- A lobbyist for Getty and Corbis. (Getty and Corbis oppose the bill, but are negotiating for favorable concessions.)
Q: Where did we get the idea that the Copyright Office wants to impose for-profit registries?
A: That proposal has been there from the beginning. Two examples (with emphasis added), the first from page 106 of the Copyright Office’s 2006 Orphan Works Report:
“[W]e believe that registries are critically important, if not indispensable, to addressing the orphan works problem...It is our view that such registries are better developed in the private sector...”
And on January 29 2007, twenty visual arts groups met in Washington D.C. with attorneys from the Copyright Office. The attorneys stated that the Copyright Office would not create these “indispensable” registries because it would be “too expensive.” So I asked the Associate Register for Policy & International Affairs:
Holland: If a user can’t find a registered work at the Copyright Office, hasn’t the Copyright Office facilitated the creation of an orphaned work?
Carson: Copyright owners will have to register their images with private registries.
Holland: But what if I exercise my exclusive right of copyright and choose not to register?
Carson: If you want to go ahead and create an orphan work, be my guest!
- From my notes of the meeting
This exchange suggests that if Copyright Office proposals become law:
- Unregistered work will be considered a potential orphan from the moment you create it.
- In the U.S., copyright will no longer be the exclusive right of the copyright holder.
Q: What does it mean to say your copyright is an “exclusive right”?
A: Under existing law, “[a] copyright gives the owner the exclusive right to reproduce, distribute, perform, display, or license his work…Under current law, works are covered whether or not a copyright notice is attached and whether or not the work is registered (emphasis added).”

Q: Why does this exclusive right matter?
A: Two big reasons:
- Creative control and ownership: No one can use or change your work without your permission.
- Value: In the marketplace the ability to sell exclusive rights to a client triples the value of your work.
Q: So how would the Orphan Works proposals endanger that right?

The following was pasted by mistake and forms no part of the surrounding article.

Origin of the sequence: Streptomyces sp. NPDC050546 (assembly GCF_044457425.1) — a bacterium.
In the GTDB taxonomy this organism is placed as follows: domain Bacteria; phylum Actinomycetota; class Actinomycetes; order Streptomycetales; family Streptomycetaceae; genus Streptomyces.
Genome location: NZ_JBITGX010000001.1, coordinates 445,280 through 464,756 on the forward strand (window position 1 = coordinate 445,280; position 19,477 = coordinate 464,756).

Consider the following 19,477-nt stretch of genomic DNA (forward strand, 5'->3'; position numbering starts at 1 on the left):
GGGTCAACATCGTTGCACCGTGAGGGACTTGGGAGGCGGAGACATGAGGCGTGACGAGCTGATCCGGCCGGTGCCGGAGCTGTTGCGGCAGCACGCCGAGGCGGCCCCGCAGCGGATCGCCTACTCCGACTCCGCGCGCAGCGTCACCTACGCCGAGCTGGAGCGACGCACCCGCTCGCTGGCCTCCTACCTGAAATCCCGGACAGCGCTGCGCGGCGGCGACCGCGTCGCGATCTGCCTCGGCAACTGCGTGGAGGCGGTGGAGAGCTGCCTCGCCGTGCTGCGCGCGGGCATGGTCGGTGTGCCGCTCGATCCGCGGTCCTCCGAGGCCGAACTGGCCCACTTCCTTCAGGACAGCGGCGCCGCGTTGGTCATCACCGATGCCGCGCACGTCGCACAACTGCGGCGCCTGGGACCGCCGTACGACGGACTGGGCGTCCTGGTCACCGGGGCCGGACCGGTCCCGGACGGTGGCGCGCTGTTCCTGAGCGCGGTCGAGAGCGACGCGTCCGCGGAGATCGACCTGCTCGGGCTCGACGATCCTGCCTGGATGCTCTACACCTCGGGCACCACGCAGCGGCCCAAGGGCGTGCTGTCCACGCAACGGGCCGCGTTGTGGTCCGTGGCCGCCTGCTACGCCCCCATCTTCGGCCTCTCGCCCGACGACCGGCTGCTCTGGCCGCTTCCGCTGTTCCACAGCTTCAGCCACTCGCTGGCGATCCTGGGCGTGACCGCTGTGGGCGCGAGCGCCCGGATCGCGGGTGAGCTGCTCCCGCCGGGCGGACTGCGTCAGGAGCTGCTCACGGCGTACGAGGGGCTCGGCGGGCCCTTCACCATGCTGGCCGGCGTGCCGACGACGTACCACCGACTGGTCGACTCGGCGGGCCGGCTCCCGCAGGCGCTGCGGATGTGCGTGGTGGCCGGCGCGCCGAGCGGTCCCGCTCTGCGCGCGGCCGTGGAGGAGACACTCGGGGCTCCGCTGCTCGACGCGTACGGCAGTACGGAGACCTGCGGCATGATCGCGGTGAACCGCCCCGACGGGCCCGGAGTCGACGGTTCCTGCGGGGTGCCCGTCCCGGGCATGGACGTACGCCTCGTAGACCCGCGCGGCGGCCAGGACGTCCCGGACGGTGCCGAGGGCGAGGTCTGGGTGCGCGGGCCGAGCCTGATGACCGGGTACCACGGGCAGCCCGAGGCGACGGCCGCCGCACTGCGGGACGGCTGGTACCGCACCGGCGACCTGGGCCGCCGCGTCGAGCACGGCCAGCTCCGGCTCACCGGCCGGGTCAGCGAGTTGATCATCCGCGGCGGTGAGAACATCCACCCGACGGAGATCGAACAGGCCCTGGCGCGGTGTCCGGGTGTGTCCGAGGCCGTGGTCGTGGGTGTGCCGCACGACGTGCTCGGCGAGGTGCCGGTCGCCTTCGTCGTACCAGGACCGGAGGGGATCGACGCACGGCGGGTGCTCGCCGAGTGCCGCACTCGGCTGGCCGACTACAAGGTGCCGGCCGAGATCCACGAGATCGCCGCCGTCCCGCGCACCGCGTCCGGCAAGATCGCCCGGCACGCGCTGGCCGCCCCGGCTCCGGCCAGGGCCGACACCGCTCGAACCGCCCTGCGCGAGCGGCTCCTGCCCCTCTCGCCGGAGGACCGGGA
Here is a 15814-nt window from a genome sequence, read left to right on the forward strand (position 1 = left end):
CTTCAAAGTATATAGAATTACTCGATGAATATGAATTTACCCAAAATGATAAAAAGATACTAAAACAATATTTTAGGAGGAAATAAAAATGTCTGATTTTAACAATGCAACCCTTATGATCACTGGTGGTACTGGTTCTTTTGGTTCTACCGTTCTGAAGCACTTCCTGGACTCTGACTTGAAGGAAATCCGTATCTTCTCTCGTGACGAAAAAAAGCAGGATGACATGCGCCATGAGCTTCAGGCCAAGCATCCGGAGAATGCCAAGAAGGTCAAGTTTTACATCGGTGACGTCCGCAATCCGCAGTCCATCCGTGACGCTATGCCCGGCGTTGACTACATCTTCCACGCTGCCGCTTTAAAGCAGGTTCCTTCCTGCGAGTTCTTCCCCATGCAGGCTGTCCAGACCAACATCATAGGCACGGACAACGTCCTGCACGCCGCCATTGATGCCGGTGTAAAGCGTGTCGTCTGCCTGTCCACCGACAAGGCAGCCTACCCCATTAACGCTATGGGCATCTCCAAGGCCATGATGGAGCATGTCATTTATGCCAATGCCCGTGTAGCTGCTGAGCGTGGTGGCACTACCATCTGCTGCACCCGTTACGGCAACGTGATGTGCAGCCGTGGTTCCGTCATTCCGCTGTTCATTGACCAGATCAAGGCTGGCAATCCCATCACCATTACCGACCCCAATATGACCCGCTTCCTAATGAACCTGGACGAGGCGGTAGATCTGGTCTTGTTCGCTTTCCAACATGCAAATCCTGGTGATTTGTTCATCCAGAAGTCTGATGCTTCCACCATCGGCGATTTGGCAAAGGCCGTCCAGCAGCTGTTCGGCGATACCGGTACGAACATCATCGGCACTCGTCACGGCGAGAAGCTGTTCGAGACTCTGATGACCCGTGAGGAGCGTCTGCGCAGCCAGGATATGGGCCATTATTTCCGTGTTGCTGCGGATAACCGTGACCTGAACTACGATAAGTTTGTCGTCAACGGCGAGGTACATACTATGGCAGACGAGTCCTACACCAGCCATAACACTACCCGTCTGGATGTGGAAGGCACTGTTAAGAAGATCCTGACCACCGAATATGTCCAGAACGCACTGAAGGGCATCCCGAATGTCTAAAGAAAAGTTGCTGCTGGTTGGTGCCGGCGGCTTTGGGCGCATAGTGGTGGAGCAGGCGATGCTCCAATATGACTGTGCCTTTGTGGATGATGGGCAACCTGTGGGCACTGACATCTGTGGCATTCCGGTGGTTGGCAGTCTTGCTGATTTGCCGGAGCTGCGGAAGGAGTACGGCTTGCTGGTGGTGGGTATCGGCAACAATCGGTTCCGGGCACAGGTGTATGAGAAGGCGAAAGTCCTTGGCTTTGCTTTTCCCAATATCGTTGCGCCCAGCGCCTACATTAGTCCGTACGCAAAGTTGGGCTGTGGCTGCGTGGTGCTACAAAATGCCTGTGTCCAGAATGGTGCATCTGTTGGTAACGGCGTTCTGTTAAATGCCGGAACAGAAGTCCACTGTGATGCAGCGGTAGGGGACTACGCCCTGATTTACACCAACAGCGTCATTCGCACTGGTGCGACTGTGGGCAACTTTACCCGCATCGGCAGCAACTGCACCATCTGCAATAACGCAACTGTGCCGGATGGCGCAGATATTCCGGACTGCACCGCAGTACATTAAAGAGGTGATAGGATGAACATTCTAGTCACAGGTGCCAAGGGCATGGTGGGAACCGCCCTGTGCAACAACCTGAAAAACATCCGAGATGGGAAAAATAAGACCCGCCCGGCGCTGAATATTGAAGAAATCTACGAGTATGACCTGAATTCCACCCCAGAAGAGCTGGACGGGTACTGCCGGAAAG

A: It would allow anyone who can’t find you (or who removes your name from your work and says he can’t) to infringe your work. Since infringements can occur anytime, anywhere in the world, they could be countless but you might never find them.

Q: So?
A: So:
- Under this bill, you would never again be able to assure a client that your work hasn’t been – or won’t be – infringed. Therefore
- You would never again be able to guarantee a client an exclusive right to license your work. This means
- Your entire inventory of work would be devalued by at least 2/3 from the moment this bill is signed into law.
Q: But the “orphan works problem” isn’t just something dreamed up by evil corporations to steal your vacation photographs. It’s an actual problem faced by academics, librarians, and others.
A: In drafting the 1976 Copyright Act, Congress weighed the issue of older works whose owners can’t be located. They concluded that the problem it created for users was outweighed by the benefits of harmonizing U.S. copyright law with international copyright law.
“A point that has concerned some educational groups arose from the possibility that, since a large majority (now about 85 percent) of all copyrighted works are not renewed, a life-plus-50 year term would tie up a substantial body of material that is probably of no commercial interest but that would be more readily available for scholarly use if free of copyright restrictions...